Classified adverts are organised into classifications, for example motor cars, rooms for rent, baby
clothes etc. and each classification uses different features to describe items. Cars have make and
model, clothes have sizes, etc. Note that each user can only have one account – there is no need for
a buyer’s account and a separate seller’s account for the same person.
a. Items for sale in a classified advert system have different features depending on
their classification. Explain why this is a problem for a relational database and
suggest two possible solutions to the problem. Compare the two solutions, giving
advantages and disadvantages of each. Say which you would choose.
b. Design a set of normalised relations for storing data about people, objects for sale,
transactions and messages. For each relation choose a primary key and explain the
reasons behind the choice. Highlight the foreign keys in your design. Explain
whether your design is in second or third normal form and say why you chose that
level of normalisation. You needn’t include every possible field (don’t worry about
product features, for example), just show some example fields for each table.
c. Draw an entity relation (ER) diagram for the normalised relations you have designed.
There is no need to show non-key fields, but show primary and foreign keys and the
cardinality of their relationship. Clearly state any assumptions you have made.
d. Give an example of the SQL code needed to select the names of the buyer and the
seller of an example item if the item ID is known. The code should implement a join.
2. Now consider a NoSQL solution to the same problem.
a. Referring to your answer to part a. in question 1, explain how a document database
such as MongoDB offers a solution to the classified advert problem.
b. Describe two use cases for your database in terms of the task a user will want to
perform, the data that will be accessed, and how often the task will be performed.
c. People, objects and classifications are three potential aggregates that could be used
for the database. Explain what this means and compare the advantages and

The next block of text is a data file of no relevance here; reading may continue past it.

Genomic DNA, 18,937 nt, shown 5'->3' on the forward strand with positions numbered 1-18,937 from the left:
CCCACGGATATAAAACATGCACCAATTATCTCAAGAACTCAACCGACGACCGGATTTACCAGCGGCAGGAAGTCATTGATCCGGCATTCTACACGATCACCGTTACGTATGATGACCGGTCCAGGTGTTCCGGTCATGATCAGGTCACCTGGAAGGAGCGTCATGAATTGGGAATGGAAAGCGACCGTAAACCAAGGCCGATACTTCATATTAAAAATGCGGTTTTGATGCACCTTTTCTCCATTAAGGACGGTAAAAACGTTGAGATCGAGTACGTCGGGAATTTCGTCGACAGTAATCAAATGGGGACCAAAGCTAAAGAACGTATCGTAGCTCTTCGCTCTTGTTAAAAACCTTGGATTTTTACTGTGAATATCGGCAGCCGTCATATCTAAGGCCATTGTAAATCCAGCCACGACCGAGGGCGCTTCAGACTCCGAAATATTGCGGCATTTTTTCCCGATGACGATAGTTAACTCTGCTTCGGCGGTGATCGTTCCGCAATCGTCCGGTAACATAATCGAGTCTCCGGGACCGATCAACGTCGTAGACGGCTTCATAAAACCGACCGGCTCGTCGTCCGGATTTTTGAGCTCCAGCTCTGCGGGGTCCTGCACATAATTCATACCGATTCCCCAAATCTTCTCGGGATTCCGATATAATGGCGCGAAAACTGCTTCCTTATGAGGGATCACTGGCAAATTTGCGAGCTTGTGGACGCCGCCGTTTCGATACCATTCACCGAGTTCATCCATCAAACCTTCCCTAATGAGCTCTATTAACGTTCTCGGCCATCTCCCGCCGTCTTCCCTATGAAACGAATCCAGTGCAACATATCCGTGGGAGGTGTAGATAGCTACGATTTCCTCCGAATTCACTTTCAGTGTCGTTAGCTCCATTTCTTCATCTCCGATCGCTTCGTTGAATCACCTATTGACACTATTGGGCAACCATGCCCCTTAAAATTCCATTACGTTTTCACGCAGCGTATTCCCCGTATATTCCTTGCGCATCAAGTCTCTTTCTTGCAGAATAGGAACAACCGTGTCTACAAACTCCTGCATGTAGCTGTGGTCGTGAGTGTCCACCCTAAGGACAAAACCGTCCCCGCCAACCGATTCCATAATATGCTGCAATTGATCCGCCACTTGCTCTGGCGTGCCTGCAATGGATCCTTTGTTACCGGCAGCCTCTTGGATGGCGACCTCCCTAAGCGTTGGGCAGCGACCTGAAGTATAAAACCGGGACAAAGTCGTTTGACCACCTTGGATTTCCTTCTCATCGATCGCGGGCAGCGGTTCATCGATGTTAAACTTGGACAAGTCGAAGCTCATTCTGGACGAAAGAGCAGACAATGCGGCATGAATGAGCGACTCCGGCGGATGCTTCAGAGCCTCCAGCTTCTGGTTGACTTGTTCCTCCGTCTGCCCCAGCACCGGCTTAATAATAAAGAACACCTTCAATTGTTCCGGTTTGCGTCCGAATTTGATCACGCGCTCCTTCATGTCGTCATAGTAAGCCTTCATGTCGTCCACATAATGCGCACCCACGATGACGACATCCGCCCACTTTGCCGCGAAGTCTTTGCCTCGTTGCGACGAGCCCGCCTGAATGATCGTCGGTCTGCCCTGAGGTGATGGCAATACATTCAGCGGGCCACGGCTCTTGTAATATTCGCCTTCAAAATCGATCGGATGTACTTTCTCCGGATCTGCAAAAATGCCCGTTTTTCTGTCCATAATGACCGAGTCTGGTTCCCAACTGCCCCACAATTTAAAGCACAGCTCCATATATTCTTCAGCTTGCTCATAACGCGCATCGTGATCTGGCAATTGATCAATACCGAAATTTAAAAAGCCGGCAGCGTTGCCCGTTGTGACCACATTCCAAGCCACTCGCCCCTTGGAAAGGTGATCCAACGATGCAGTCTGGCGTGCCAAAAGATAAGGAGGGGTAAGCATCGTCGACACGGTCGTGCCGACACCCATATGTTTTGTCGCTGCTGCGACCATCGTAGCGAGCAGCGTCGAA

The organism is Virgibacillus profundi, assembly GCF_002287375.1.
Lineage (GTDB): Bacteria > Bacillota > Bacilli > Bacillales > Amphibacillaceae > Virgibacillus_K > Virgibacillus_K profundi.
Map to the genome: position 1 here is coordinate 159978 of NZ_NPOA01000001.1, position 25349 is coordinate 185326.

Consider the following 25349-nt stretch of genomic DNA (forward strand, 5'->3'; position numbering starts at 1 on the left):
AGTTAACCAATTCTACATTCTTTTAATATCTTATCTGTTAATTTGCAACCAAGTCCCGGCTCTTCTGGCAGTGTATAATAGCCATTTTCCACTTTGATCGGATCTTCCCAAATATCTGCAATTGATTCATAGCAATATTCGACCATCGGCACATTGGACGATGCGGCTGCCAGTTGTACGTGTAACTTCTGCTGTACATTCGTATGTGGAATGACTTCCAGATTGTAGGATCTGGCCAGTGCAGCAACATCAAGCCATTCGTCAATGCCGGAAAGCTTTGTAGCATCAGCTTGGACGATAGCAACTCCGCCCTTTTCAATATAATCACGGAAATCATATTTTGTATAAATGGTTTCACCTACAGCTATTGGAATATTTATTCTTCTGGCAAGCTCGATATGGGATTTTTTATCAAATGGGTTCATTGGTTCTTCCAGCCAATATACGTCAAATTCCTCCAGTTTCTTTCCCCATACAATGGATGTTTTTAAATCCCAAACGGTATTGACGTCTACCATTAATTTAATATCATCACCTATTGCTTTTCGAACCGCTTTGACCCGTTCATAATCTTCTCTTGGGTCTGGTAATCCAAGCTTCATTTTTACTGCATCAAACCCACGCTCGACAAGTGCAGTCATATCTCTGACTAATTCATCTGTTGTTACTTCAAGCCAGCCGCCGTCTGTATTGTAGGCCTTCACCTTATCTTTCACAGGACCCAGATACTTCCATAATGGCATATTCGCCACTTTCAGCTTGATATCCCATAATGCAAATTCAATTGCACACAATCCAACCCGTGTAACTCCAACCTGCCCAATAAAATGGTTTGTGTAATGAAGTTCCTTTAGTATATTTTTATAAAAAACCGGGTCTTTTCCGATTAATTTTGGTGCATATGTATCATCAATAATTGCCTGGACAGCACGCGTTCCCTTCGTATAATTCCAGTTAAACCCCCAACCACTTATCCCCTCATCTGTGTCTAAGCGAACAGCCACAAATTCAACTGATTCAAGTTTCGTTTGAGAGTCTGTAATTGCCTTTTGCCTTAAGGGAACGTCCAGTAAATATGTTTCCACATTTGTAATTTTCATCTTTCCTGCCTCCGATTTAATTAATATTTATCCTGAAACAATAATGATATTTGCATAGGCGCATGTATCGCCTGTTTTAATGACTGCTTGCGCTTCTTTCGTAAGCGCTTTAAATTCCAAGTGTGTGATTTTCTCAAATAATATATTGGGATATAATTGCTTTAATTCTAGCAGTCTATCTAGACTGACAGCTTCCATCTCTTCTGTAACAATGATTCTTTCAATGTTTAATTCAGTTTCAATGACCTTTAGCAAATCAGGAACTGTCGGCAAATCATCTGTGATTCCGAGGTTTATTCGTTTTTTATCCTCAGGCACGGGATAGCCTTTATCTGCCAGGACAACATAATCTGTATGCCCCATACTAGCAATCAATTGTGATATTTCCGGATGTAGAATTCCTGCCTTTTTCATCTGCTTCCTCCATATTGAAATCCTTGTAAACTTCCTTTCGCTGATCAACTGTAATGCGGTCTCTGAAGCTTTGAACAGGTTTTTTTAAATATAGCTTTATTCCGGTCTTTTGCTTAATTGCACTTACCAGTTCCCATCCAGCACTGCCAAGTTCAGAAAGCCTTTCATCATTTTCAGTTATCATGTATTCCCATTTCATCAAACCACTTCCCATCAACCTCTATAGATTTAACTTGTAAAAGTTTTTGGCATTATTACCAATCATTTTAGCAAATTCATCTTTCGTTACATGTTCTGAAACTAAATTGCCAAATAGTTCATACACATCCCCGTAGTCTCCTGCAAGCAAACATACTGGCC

disadvantages of using each of the suggested aggregates in a classified advert
database. Refer to the use cases you gave in part b. above.
d. MongoDB is a schemaless database. Describe what that means and then discuss
what, if any, restrictions you might choose to impose on documents describing
objects for sale. Say how these restrictions would be imposed and discuss the
advantages and disadvantages of doing so.
e. Thinking about the entries for objects for sale, discuss which fields you would index
on. What would indexing gain for your website and why wouldn’t you simply index
f. Imagine your database grows very large and is stored over a cluster. You will need to
employ sharding to split the data up. Explain what this means and discuss which
field(s) it would be sensible to use as a shard key. If you now realise that you need a
field that you haven’t mentioned yet, that is fine. Introduce it into the design now
and explain why it is needed.
g. Messages can be sent between two people (usually a buyer and a seller). Discuss
different options for storing messages and linking each message to the people who
sent and received it. Propose three different options and say which of the three you
would choose, and why. In your discussion, refer to particular use cases such as
listing all the messages a person has sent and consider the efficiencies of the
different design choices you propose.
3. Now that you have two designs, one for SQL and one for NoSQL, discuss the relative merits
of each and say which approach you would choose for the database behind a classified